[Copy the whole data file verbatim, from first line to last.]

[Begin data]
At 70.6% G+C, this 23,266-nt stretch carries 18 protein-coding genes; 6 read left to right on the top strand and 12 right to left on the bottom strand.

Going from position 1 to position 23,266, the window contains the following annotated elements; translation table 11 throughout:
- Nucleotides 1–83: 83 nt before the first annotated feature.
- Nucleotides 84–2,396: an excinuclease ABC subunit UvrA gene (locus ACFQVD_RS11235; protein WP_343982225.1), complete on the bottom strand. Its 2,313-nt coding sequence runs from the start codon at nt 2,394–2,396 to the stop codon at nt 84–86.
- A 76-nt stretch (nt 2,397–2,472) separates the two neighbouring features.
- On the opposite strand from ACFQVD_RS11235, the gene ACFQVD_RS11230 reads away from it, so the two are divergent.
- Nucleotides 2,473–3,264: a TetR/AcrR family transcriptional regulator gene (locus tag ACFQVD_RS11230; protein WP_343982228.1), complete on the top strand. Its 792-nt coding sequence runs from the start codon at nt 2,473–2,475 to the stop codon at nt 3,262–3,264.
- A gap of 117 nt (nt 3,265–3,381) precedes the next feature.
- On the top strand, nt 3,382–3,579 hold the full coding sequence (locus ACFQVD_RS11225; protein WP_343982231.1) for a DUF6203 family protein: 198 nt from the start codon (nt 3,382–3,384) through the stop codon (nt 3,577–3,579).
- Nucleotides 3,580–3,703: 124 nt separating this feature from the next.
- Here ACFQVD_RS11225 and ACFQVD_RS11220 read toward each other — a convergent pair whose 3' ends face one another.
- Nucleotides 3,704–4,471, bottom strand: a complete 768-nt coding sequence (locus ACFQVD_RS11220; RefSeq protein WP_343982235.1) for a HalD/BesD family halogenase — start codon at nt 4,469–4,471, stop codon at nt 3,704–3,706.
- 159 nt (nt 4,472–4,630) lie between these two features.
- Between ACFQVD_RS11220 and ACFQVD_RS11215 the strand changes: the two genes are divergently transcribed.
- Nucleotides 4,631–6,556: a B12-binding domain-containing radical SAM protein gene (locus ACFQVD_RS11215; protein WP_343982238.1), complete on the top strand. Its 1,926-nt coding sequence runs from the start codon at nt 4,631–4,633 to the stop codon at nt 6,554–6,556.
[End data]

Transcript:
At 70.6% G+C, this 23,266-nt stretch carries 18 protein-coding genes; 6 read left to right on the top strand and 12 right to left on the bottom strand.

Going from position 1 to position 23,266, the window contains the following annotated elements; translation table 11 throughout:
- Nucleotides 1–83: 83 nt before the first annotated feature.
- Nucleotides 84–2,396: an excinuclease ABC subunit UvrA gene (locus ACFQVD_RS11235; protein WP_343982225.1), complete on the bottom strand. Its 2,313-nt coding sequence runs from the start codon at nt 2,394–2,396 to the stop codon at nt 84–86.
- A 76-nt stretch (nt 2,397–2,472) separates the two neighbouring features.
- On the opposite strand from ACFQVD_RS11235, the gene ACFQVD_RS11230 reads away from it, so the two are divergent.
- Nucleotides 2,473–3,264: a TetR/AcrR family transcriptional regulator gene (locus tag ACFQVD_RS11230; protein WP_343982228.1), complete on the top strand. Its 792-nt coding sequence runs from the start codon at nt 2,473–2,475 to the stop codon at nt 3,262–3,264.
- A gap of 117 nt (nt 3,265–3,381) precedes the next feature.
- On the top strand, nt 3,382–3,579 hold the full coding sequence (locus ACFQVD_RS11225; protein WP_343982231.1) for a DUF6203 family protein: 198 nt from the start codon (nt 3,382–3,384) through the stop codon (nt 3,577–3,579).
- Nucleotides 3,580–3,703: 124 nt separating this feature from the next.
- Here ACFQVD_RS11225 and ACFQVD_RS11220 read toward each other — a convergent pair whose 3' ends face one another.
- Nucleotides 3,704–4,471, bottom strand: a complete 768-nt coding sequence (locus ACFQVD_RS11220; RefSeq protein WP_343982235.1) for a HalD/BesD family halogenase — start codon at nt 4,469–4,471, stop codon at nt 3,704–3,706.
- 159 nt (nt 4,472–4,630) lie between these two features.
- Between ACFQVD_RS11220 and ACFQVD_RS11215 the strand changes: the two genes are divergently transcribed.
- Nucleotides 4,631–6,556: a B12-binding domain-containing radical SAM protein gene (locus ACFQVD_RS11215; protein WP_343982238.1), complete on the top strand. Its 1,926-nt coding sequence runs from the start codon at nt 4,631–4,633 to the stop codon at nt 6,554–6,556.